IHT planning – cashflow analysis
Andy Hart of the Voyantist.com demonstrates how financial forecasting can be used to give the client a real feel for the process of IHT planning and the value the adviser is bringing to the table
Inheritance tax has been described as a voluntary levy paid by those who distrust their heirs more than they dislike HMRC. This is a thought provoking statement. IHT is paid by approximately 16,000 estates and generates over £3billion for HMRC and this figure is growing year on year, although, in comparison to other taxes, it is small change to the Treasury.
The IHT threshold (nil rate band) has remained at the current level of £325,000 since 2009 and, changes in Government policy aside, it will remain at that level until 2018. If inheritance tax is due, it is levied at 40% above the nil rate band.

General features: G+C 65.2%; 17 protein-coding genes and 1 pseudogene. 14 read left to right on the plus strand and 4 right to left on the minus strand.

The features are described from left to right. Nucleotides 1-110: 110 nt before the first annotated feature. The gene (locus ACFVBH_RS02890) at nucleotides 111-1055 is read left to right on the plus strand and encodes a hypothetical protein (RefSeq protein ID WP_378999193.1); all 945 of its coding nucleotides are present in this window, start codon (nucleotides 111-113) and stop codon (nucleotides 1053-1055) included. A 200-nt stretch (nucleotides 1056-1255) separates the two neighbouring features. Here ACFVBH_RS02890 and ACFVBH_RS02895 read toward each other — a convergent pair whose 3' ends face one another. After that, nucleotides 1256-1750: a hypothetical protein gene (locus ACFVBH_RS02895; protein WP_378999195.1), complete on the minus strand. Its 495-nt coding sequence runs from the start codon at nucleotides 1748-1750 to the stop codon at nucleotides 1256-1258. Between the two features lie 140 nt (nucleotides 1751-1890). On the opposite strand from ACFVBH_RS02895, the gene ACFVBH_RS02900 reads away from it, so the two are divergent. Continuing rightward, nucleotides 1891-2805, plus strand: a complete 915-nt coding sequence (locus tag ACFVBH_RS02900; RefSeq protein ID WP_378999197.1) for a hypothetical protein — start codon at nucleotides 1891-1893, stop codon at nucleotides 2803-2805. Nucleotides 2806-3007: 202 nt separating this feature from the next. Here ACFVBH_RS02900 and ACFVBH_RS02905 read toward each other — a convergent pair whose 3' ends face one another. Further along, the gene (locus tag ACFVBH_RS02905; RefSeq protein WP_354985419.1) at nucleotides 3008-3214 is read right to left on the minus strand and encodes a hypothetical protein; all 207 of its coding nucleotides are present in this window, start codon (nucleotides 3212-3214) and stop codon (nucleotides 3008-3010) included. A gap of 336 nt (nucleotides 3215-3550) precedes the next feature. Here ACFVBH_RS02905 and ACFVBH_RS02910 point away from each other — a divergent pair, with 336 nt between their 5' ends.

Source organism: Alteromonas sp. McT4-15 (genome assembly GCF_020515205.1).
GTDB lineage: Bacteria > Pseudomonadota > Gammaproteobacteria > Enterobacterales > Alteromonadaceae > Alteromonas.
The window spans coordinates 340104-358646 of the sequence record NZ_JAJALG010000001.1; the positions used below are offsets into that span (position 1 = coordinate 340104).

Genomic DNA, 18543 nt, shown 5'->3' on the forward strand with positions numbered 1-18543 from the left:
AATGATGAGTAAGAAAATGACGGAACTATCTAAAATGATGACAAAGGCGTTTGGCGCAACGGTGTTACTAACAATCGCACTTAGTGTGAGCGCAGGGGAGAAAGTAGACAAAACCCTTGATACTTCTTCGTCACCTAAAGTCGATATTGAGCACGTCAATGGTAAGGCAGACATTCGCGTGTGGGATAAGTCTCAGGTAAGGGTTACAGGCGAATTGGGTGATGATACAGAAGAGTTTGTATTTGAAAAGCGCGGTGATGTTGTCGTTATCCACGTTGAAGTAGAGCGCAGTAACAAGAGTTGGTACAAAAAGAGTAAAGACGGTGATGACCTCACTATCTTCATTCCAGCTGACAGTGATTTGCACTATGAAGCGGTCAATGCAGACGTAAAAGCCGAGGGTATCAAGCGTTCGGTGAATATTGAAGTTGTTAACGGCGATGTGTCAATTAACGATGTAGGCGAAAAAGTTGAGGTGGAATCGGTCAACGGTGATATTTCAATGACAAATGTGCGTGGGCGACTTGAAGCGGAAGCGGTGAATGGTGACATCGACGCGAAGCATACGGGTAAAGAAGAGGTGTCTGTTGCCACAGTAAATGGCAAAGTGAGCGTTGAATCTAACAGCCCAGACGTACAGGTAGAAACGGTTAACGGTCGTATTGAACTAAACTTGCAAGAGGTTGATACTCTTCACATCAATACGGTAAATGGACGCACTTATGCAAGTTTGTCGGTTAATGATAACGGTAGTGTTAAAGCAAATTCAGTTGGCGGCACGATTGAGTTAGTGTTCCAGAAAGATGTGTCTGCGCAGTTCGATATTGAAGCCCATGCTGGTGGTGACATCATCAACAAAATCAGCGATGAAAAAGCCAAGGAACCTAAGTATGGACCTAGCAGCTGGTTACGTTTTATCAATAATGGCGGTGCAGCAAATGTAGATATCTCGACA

The strategies, allowances and products within the IHT ‘mitigation’ market are complex and varied. Historically, solicitors, accountants and financial advisers have serviced this market. My personal prediction is that this market is going to be controlled by financial advisers going forward.
Due to our understanding of the client’s total profile and to the complexity in the financial regulated products that serve this market, it makes sense that we are well positioned to service and control the market.
I am a huge advocate of using technology to enhance my client experience and my wealth management offering. There is no way we can provide any advice that is based on time, money and planning without using capable software; cash-flow or financial forecasting software is now paramount. If you as an adviser fail to (financial) plan, you plan to fail.
In late 2013 Voyant launched an IHT simulator tool and, to my mind, this feature is game changing in the world of financial forecasting software (try doing this on excel). What this simulator does is visually show a client and also the adviser the ongoing IHT payable (based on current tax and legislation), which is obviously performing an incredible amount of calculations. You can then apply various strategies in order to show the effect of proper planning on reducing the potential IHT payable. At the very least you can identify the insurance needed to insure the liability.